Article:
Matt Benson wrote:
>  Dominique Devienne <DDevienne@lgc.com> wrote:
> [SNIP]
>
>>I find the >2 conditions case weird. Is that usual
>>to extend
>
> [SNIP]
>
>>Am I the only one who thinks that way? I guess I've
>>never run
>>across an XOR conditional with more than 2
>>operands... DD
>
>
> DD, I would have thought so too, but I googled for
> "xor" and the first hit was:
>
> http://mathworld.wolfram.com/XOR.html
>
> Which says, among other things:
>
> (quote)
> For multiple arguments, XOR is defined to be true if
> an odd number of its arguments are true, and false
> otherwise. This definition is quite common in computer
> science, where XOR is usually thought of as addition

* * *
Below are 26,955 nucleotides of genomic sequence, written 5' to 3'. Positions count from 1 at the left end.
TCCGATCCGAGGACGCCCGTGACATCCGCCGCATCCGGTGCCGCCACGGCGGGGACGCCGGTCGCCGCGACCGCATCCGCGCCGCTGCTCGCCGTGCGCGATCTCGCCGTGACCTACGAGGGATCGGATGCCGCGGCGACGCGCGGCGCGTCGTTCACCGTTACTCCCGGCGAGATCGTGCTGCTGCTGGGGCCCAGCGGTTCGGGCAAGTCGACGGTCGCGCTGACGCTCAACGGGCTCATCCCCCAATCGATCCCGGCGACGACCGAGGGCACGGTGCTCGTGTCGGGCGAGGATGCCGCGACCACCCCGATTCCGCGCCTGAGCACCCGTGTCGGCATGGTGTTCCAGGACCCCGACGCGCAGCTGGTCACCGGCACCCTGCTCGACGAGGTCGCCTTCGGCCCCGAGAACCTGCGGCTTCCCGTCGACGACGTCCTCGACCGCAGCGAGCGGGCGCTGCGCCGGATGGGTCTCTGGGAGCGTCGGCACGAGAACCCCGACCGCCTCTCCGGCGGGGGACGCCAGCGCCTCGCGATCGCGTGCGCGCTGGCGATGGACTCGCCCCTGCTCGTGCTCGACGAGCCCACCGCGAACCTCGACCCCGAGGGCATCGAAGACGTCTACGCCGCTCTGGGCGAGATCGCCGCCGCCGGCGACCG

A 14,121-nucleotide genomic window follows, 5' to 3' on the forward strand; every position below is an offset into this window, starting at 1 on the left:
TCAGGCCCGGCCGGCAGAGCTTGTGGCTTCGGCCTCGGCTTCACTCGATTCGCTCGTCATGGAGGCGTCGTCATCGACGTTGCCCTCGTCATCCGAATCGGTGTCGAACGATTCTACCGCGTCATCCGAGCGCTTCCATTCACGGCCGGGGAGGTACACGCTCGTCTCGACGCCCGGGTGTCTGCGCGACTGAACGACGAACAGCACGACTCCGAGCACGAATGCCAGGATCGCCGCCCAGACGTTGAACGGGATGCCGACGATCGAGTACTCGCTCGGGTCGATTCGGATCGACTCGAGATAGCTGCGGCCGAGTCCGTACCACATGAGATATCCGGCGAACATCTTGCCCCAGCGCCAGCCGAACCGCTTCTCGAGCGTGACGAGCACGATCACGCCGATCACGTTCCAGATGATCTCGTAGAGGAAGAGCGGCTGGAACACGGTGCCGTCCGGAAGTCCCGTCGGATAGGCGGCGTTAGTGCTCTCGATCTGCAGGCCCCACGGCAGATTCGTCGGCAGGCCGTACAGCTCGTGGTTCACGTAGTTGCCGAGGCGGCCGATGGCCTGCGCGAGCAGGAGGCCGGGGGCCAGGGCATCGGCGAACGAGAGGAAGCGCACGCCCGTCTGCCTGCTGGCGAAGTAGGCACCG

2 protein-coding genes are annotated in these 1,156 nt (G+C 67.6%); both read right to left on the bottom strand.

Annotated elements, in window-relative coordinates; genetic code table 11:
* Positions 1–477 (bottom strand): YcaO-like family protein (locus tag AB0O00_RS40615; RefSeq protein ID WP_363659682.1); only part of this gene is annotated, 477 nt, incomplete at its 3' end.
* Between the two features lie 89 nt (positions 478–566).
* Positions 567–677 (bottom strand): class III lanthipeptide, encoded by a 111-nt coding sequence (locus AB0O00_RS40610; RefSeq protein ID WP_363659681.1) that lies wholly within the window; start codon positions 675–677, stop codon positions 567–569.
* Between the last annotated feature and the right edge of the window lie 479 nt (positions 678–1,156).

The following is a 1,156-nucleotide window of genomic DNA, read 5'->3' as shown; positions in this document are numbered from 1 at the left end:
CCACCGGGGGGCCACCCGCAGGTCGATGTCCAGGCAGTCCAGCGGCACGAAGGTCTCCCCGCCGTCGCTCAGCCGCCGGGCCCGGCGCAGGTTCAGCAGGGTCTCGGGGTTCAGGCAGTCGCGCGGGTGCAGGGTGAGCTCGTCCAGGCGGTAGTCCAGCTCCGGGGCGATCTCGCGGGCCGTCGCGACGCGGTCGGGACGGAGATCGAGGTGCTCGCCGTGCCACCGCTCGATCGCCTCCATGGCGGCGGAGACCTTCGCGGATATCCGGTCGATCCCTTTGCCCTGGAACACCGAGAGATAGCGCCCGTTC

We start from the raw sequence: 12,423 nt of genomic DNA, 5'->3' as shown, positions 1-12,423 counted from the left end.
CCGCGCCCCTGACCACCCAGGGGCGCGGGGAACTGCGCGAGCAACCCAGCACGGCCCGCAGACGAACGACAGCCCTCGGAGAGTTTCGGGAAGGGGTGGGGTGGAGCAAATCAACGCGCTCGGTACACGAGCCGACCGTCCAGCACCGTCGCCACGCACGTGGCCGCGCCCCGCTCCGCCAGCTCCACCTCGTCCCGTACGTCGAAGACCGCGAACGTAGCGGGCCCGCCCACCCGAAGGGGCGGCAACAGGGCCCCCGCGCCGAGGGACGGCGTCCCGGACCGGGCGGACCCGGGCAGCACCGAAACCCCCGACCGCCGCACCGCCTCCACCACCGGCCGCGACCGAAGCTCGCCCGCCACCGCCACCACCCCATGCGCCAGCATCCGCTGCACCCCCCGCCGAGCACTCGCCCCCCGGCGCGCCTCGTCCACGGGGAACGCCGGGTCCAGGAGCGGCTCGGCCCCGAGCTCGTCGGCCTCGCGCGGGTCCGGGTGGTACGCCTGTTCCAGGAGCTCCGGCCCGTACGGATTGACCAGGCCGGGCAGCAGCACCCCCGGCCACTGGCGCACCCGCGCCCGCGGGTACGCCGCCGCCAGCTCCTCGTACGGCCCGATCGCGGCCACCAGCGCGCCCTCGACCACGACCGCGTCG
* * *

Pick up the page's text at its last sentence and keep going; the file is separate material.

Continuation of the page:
> modulo 2. In this context, it arises in polynomial
> algebra modulo 2, arithmetic circuits with a full
> adder, and in parity generating or checking. While
> this means that the multiargument "XOR" can no longer
> be thought of as "the exclusive OR" operation, this
> form is rarely used in mathematical logic and so does
> not cause very much confusion.
> (end quote)
>
> I guess we learned something today. ;)
>
> Matt
Consider yourselves enlightened :)
I didn't know about the formal definition either, it was just the <and>
and <or> tasks worked on >2 elements, so I added the same code to the
xor thing by chaining the (associative) operation. The outcome of the
chain (true for an odd number of true inputs) is what you get when you
start off with an initial value (false) that works for the first two inputs.
steve

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